Chickenpox causes spots (a rash) and can make you feel unwell. Symptoms tend to be worse in adults than in children. Treatments can ease the symptoms until the illness goes. An antiviral drug may limit the severity of the illness if the drug is started within 24 hours of the rash first starting. Full recovery is usual. Serious complications are rare, but are more common in adults than in children. They are more likely to occur in pregnant women and in people with a poor immune system, such as those on chemotherapy. If you are pregnant and have not had chickenpox (or been immunised) and come into contact with a person with chickenpox - see your doctor urgently, as treatment may prevent chickenpox from developing.
What is chickenpox?
Chickenpox is an infection caused by the varicella-zoster virus. The immune system makes proteins called antibodies during the infection. These fight the virus and then provide lifelong protection against it (immunity). Therefore, it is uncommon to have more than one bout of chickenpox in a lifetime.
Most people have chickenpox as a child. Most children get chickenpox before the age of 10. About 9 in 10 people have had it by the age of 15. It is uncommon for adults to have chickenpox.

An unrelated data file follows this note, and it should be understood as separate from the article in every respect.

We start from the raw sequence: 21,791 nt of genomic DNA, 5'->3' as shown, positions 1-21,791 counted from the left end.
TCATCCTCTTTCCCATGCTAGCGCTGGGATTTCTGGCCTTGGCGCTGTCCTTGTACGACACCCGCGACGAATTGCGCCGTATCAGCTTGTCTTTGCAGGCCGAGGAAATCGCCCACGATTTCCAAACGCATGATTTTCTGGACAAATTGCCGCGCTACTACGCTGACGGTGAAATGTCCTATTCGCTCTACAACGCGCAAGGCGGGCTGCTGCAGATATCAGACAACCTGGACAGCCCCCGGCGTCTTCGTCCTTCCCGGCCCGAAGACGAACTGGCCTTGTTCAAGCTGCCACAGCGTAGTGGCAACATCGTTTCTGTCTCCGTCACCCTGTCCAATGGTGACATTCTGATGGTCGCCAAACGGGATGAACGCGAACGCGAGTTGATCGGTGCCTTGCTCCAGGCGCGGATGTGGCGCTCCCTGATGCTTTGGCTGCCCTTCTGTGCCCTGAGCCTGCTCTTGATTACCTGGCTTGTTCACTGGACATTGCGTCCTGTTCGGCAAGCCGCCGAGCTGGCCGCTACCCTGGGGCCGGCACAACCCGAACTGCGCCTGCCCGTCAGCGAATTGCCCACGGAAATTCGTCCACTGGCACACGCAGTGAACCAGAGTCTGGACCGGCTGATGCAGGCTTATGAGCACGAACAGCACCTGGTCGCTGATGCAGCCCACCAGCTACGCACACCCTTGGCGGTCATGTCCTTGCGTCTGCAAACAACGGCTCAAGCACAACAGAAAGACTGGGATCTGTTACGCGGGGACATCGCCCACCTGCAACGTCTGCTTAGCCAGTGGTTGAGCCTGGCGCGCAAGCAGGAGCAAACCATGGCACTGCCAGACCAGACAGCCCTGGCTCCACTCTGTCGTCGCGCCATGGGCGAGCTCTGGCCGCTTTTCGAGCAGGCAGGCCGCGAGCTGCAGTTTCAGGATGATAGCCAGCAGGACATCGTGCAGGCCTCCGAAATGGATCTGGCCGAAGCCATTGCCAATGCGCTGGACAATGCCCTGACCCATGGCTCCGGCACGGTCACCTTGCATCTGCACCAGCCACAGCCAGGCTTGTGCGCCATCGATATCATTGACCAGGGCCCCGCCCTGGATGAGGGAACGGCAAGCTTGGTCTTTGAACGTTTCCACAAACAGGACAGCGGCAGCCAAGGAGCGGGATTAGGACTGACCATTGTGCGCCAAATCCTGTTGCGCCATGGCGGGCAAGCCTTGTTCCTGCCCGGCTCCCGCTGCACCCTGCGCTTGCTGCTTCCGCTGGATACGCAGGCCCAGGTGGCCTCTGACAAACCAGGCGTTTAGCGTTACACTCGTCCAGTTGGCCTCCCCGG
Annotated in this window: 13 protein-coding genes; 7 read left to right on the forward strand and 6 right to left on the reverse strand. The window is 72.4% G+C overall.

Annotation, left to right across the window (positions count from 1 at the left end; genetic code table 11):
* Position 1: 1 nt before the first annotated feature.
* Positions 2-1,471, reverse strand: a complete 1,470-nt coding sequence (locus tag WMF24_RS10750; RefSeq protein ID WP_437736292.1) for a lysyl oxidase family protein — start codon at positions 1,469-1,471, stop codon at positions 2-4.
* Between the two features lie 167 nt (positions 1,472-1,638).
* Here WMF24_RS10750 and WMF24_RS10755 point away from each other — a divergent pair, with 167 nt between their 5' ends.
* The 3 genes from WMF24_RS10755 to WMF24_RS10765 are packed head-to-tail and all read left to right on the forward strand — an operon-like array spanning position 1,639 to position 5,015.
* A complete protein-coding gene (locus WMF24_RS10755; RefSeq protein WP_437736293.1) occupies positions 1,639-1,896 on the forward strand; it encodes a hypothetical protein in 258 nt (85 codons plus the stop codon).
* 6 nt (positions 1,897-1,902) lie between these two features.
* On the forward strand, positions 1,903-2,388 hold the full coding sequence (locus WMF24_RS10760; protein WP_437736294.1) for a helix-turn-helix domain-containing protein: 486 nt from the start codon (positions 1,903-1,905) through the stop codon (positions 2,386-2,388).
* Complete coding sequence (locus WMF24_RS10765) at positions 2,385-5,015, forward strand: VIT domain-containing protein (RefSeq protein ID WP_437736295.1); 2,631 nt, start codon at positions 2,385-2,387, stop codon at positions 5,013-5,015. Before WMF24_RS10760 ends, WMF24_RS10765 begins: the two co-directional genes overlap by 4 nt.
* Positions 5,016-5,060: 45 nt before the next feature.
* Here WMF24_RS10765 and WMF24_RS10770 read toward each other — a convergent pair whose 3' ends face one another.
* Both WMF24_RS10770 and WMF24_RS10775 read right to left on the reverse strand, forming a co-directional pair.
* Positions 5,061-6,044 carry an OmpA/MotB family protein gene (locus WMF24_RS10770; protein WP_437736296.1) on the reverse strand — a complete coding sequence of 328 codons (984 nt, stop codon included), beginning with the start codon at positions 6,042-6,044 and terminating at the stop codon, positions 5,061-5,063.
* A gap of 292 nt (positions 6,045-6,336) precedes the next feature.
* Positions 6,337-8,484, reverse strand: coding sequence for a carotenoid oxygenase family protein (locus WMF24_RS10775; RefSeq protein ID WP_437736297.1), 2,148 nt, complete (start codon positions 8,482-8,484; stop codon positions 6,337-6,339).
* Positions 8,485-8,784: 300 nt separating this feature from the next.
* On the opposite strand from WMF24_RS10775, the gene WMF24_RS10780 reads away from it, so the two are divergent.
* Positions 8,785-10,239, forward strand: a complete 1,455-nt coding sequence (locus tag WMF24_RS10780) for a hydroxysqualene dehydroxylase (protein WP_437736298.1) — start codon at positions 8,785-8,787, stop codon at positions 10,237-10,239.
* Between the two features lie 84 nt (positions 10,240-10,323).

What are the symptoms of chickenpox?
Symptoms are usually more severe in adults than in children. Expect to have a few uncomfortable days.
- High temperature (fever), aches and headache often start a day or so before a rash appears.
- Spots (a rash). Spots appear in crops. The spots develop into small blisters and are itchy. They can be anywhere on the body and sometimes also in the mouth. Several crops may develop over several days. Some people are covered in spots; others have only a few.
- Loss of appetite, tiredness and feeling sick are common.
The fever and generally feeling unwell can last several days. The blisters gradually dry up and scab. They slowly fade over a week or so, but may take 2-3 weeks to go completely.
What is the treatment for chickenpox?
Treatments which help the symptoms
Treatments that may ease symptoms whilst your immune system deals with the virus include the following:
- Having plenty to drink to avoid a lack of fluid in the body (dehydration).
- Taking paracetamol or ibuprofen to ease high temperature (fever), headaches, and aches and pains.
- Soothing creams (emollients) put on the spots (rash) may ease itching. Calamine lotion is the most used, although it is not known how effective it is.
- Antihistamine tablets taken at bedtime may help you to sleep if itch is a problem at night. You can buy these at pharmacies, or get them on prescription.
Antiviral pills such as aciclovir can limit the severity of chickenpox. These pills do not kill the virus, but stop the virus from multiplying. Adults or teenagers over the age of 14 with chickenpox may be advised to take an antiviral medicine - but only if it can be started within 24 hours of the rash first developing. If it is started after this time it is not likely to have much of an effect. So, if started on time, an antiviral medicine may help to reduce the severity of the illness.
Antiviral medication is especially useful in situations where chickenpox can be more serious. For example, for people who have a poor immune system, newborn babies, and for pregnant women. (Note: antiviral medication is not normally advised for healthy children who develop chickenpox.)